Photo by Pat Nabong/Rappler
MANILA, Philippines – There are 10 million domestic workers in Southeast Asia but they remain “invisible” in the region’s labor sector.
Member states of the International Labor Organization (ILO) adopted Convention 189, which considers paid household service as a form of work 6 years ago. But societies and governments in the region have not completely able to provide adequate protection and recognition for domestic workers.
“It is linked to one of those areas there hasn’t been so much discussion yet. It’s an issue of raising the awareness and making people see the value of what the domestic workers actually do,” ILO Senior Project Coordinator Anna Engblom said in an interview with Rappler on Thursday, October 26.
“What we are trying to advocate for is not using helper or servant (to refer to domestic workers)... We want to use 'worker' to recognize that they are workers and I think there is still a lot that needs to be done,” she added.
Engblom and other ILO specialists are currently in the Philippines where the local labor department is hosting the 10th ASEAN (Association of Southeast Asian Nations) Migrant Labor Forum. The output of the discussions to be signed on Thursday afternoon will be a set of recommendations for these countries to uphold the rights of these migrant workers.
According to her, household service workers (HSW) in the ASEAN region struggle because they are not covered by the labor laws of the countries they work. This keeps them from being protected from unjust work schedule and entitlement to minimum wage.
An ILO survey published in 2016 found that migrant domestic workers in Thailand and Malaysia actually work 14 hours a day and are paid below the minimum wage. Figures from the UN agency also show that only 3% of domestic workers abroad enjoy equal protection with other general workers.
PH leading others
Despite recruitment issues and reports of abuse, the Philippines actually has the best practices in ensuring decent work for HSWs. Philippines is the only ASEAN country that has so far ratified ILO Convention 189. (READ: Fast facts on Filipino domestic workers)
Engblom said that the Philippines has successfully reduced migration cost through its bilateral agreements with receiving countries. Another important milestone in domestic labor protection is the enactment of Republic Act 10361, popularly known as Batas Kasambahay.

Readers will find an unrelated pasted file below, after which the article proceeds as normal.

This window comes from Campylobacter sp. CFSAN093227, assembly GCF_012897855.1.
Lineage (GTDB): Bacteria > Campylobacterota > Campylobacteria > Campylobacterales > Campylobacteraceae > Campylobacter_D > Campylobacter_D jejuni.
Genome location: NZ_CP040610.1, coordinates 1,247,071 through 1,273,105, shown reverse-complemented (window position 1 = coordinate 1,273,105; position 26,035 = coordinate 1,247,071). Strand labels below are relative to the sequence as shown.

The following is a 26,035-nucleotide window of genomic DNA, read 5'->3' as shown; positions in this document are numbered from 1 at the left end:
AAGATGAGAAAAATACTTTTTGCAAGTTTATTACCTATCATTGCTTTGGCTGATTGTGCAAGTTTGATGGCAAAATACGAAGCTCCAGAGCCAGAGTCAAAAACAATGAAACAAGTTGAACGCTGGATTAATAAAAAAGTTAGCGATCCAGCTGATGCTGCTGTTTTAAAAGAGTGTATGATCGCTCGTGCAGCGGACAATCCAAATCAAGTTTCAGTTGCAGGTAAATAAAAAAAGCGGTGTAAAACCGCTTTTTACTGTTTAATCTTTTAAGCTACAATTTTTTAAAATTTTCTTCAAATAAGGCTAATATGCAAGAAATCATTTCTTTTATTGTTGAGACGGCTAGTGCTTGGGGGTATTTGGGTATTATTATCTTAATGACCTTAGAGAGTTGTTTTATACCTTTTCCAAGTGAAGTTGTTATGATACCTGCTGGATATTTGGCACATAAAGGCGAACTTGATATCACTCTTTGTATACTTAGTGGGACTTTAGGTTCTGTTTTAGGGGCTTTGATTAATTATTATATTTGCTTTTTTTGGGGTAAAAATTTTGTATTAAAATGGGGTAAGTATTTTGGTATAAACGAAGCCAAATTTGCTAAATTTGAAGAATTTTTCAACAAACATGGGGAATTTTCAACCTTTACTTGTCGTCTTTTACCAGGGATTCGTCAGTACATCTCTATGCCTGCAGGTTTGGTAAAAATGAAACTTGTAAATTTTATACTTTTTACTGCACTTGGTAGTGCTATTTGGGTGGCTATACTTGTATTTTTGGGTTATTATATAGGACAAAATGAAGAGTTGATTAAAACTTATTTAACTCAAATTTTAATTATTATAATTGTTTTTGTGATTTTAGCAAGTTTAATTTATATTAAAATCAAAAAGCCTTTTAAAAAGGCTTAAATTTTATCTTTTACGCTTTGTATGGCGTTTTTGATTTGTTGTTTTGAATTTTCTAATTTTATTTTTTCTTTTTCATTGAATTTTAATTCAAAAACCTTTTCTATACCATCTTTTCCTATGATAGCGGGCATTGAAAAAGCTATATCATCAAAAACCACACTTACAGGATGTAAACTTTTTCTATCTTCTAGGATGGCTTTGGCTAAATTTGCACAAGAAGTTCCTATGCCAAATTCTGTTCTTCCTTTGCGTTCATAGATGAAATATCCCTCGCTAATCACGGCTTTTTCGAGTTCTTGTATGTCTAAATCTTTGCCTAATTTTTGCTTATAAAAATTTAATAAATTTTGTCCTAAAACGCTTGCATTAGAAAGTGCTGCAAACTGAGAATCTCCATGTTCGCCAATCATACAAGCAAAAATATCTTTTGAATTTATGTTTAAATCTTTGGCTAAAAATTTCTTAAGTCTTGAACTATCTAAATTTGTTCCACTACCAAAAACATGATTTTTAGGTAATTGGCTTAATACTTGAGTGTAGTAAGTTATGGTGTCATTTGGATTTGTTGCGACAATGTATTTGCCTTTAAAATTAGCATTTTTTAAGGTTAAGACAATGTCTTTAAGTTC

“It is important to recognize that when you advocate for the protection of your migrant workers, you have to provide the same protection at home. In most countries, you will see that their labor protection act would say that this law does not cover domestic workers… They don’t have legal protection,” explained Engblom.
The presence of labor attachés also spell the difference in monitoring and attending to the needs of these workers. The Philippines has 40 labor attachés deployed in several parts of the world while Cambodia only has 3, Malaysia has 4 and Myanmar has 5. Labor attachés are representatives of a labor department or ministry that oversee workers’ condition abroad.
Engblom also cited Singapore’s initiative in opening complaint mechanisms for domestic workers and their orientation program for arriving employees and their corresponding employers.
“Domestic worker is a difficult sector because you have domestic workers inside a household… I mean if you have a factory of people treated badly, you [can stand up] as a group. But when you are a domestic worker you are alone,” she said.
“These are workers who don't know the language, they don’t understand the local legal system, that’s double vulnerability,” she added.
Today, ASEAN is the center of the world’s attention when it comes to economic growth. And as an economy grows, so does the shift of the labor market to a more service-oriented one.
Engblom noted that this is where the importance of domestic workers come in since they are the ones that allow parents to manage the household while they are working. (READ: MIGRANT LIFE IN QATAR) – Rappler.com